Still, I did not want our speaker to feel censored. “What you’re saying is very interesting,” I responded.  “So if I understand correctly, your view is that a limit can legitimately be placed on individual freedom if humanity would become extinct as a result in everyone indulging only in that freedom.  Correct?” 

His face lit up.  I had made his point sound intellectually elevated. I continued: “And therefore if everyone only engaged in homosexual conduct, then humanity would die out, so a government can legitimately place limits on such conduct.  Correct?” I confess at this point I was sounding just a wee bit patronising. 

Yet by now he was nodding triumphantly, seeing in me an unexpected ally. I carried on: “So for example, it would be legitimate to ban sugar, because if all people only ever ate sugar then humanity would die out. Correct?” 

He stopped nodding.  “In fact, even broccoli would kill us if all of us ate nothing else.  So it would be legitimate for governments to ban broccoli, given that humanity would die out if everyone ate only broccoli?” 

By this time he had got my point. He even chuckled and greeted me sunnily a week later in the corridor. In other words, I never needed to silence him, let alone to embarrass him. Of course, I took a risk, since this outcome was never certain. The student, who had been raised in a country where state-sponsored anti-gay propaganda is common and often vicious, might simply have tuned me out, or might have grasped at straws for any other anti-gay arguments he could concoct.  

And then came MDI 

These kinds of risks, be they in the classroom or in the mass media, never come with guarantees of success, and will sometimes backfire.  But they are worth taking.   

I have long believed that diversity in the media, no less than in the seminar room, means expanding voices and perspectives, and arming people with rational arguments instead of clamping down on provocative ideas. This was why my ongoing collaborations with the Media Diversity Institute always seemed like an obvious match.  

When I travelled along with other MDI members to a Brussels meeting on cyberhate in 2016, I very much appreciated the fact that Milica Pesic actively encouraged me to challenge the common knee-jerk instinct to devise penalties. I preferred MDI’s attempts to promote pro-active strategies of education and awareness rather than overly relying on penalties, which, as we see every day, can never be applied in consistent or even particularly coherent ways. The organization’s Get the Trolls Out! project was – and still is – certainly an innovative step in this direction, particularly aimed at young people who will have grown up with electronic media from infancy.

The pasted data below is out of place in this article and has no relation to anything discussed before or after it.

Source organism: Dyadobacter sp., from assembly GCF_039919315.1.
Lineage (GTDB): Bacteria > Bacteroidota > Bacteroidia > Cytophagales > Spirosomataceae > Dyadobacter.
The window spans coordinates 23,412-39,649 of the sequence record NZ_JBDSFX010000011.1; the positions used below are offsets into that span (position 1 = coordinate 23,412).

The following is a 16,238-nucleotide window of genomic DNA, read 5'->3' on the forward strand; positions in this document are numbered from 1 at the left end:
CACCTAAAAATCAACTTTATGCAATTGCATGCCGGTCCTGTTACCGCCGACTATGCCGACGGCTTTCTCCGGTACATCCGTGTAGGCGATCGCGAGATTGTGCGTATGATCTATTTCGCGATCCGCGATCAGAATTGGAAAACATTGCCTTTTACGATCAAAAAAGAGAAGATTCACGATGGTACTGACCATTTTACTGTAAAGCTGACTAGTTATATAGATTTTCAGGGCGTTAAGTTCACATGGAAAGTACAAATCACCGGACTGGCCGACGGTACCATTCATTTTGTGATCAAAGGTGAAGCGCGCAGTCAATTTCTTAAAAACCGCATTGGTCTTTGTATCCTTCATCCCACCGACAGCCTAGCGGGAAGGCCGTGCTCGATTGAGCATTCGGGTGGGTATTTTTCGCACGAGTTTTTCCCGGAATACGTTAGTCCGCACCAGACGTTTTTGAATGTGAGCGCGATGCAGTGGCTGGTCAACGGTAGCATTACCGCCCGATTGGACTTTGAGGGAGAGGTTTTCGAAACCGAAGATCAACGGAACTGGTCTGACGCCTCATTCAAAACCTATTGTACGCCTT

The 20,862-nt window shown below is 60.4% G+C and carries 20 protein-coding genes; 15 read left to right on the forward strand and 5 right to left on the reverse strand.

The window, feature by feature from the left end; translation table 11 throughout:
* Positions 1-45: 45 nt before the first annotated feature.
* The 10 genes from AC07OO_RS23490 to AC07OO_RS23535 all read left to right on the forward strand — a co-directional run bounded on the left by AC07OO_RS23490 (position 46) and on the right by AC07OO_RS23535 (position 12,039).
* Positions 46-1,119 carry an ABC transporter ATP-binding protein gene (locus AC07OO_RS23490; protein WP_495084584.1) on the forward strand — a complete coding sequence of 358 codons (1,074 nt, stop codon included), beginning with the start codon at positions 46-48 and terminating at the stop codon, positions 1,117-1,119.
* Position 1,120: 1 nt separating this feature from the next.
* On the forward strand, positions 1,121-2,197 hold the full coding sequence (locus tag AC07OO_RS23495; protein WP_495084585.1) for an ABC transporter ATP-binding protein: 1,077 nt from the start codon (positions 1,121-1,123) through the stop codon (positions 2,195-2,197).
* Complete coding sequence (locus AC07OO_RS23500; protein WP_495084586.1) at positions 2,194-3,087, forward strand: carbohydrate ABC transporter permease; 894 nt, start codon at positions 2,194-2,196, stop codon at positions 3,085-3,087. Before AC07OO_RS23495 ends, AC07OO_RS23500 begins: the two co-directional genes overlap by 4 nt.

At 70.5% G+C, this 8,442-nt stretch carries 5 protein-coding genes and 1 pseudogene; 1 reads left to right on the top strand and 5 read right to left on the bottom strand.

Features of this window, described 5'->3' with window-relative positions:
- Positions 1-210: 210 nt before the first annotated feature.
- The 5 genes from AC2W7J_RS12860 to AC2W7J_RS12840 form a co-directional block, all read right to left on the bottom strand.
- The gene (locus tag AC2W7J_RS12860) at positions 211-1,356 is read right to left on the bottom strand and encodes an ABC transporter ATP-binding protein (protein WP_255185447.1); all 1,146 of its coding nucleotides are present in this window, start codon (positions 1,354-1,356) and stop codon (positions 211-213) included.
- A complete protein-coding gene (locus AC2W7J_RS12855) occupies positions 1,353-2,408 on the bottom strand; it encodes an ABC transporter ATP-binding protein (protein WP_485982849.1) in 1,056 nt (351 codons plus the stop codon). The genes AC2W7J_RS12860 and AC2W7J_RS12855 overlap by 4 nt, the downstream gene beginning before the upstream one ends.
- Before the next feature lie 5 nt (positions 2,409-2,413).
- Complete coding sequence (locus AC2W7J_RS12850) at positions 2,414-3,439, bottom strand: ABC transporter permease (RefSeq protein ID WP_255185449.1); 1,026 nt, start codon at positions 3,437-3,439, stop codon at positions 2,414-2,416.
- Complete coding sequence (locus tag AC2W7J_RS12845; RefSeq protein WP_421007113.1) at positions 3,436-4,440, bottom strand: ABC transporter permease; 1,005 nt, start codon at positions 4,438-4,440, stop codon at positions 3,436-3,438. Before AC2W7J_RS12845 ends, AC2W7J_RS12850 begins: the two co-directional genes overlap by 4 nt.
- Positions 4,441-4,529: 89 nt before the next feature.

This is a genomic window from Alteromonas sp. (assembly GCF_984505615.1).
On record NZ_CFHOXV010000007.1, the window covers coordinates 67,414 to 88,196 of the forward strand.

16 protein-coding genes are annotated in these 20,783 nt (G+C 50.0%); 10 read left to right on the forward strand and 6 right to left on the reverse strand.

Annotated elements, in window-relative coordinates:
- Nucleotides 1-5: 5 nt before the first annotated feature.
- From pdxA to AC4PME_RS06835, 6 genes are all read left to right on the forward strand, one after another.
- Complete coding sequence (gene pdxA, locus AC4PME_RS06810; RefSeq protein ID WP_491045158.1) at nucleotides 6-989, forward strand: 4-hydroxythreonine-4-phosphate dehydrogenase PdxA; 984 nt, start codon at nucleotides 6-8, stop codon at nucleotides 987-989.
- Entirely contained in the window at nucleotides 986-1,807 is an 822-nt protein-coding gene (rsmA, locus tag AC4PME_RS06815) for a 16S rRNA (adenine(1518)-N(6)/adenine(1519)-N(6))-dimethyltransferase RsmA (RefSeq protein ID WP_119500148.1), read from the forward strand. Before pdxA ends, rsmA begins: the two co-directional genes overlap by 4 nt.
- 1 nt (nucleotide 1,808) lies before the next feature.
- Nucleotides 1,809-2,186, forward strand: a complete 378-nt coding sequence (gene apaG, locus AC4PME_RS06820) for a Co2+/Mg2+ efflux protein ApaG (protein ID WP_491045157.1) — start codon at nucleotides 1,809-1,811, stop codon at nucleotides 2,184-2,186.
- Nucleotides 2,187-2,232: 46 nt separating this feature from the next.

It was a joy for me to continue exploring these channels through MDI’s countless other activities. In 2020, after Donald Trump had been kicked off Twitter and Facebook, and as his re-election campaign was heating up, MDI’s brilliant intern, Mikhail Yakovlev, contacted me for a long interview about the emerging far-right Parler platform. The year after, Mikhail interviewed me for MDI website on the related theme of “cancel culture” in democratic society.  

In 2022, MDI’s involvement in MEDIADELCOM, a research  project focused on  deliberative communication,  allowed me once again to engage in a deeply probing discussion, this time with the Estonian media expert Dr  Urmas Loit. In a podcast, Dr Loit and I examined controversies surrounding hateful expression and cancel culture within the context of deliberative democracy – once again seeking means that would be not only more politically legitimate but also more pragmatically effective than imposing bans. The Swedish expert Professor Lars Nord added to that podcast a commentary of his own.  

That same year, MDI affiliate Hannah Ajala was kind enough to host me on her Twitter Space for a conversation entitled “Does the diversity movement have a glass ceiling?”. We discussed the fact that in many countries the most basic non-discrimination norms continue to be violated, for example with respect to women and LGBTQ+ minorities – and unsurprisingly in such places freedoms of speech tend to be severely restricted, both officially and informally. 

I could add many more items to this list. But for now, I aim only to illustrate how my contacts with MDI have enriched my own research, teaching, and writing on the complexities of free speech, and I shall look forward to many more years of cooperation. 

*Eric Heinze is Professor of Law and Humanities at the School of Law Queen Mary, University of London. He has made numerous contributions in the areas of legal philosophy, justice theory, jurisprudence, and human rights. He has also contributed to the law and literature movement, and is Executive Director at Centre for Law, Democracy, and Society . In his most recent published book, The Most Human Right, Professor Heinze explains why global human rights systems have failed. International organizations constantly report on how governments manage human goods, such as fair trials, humane conditions of detention, healthcare, or housing.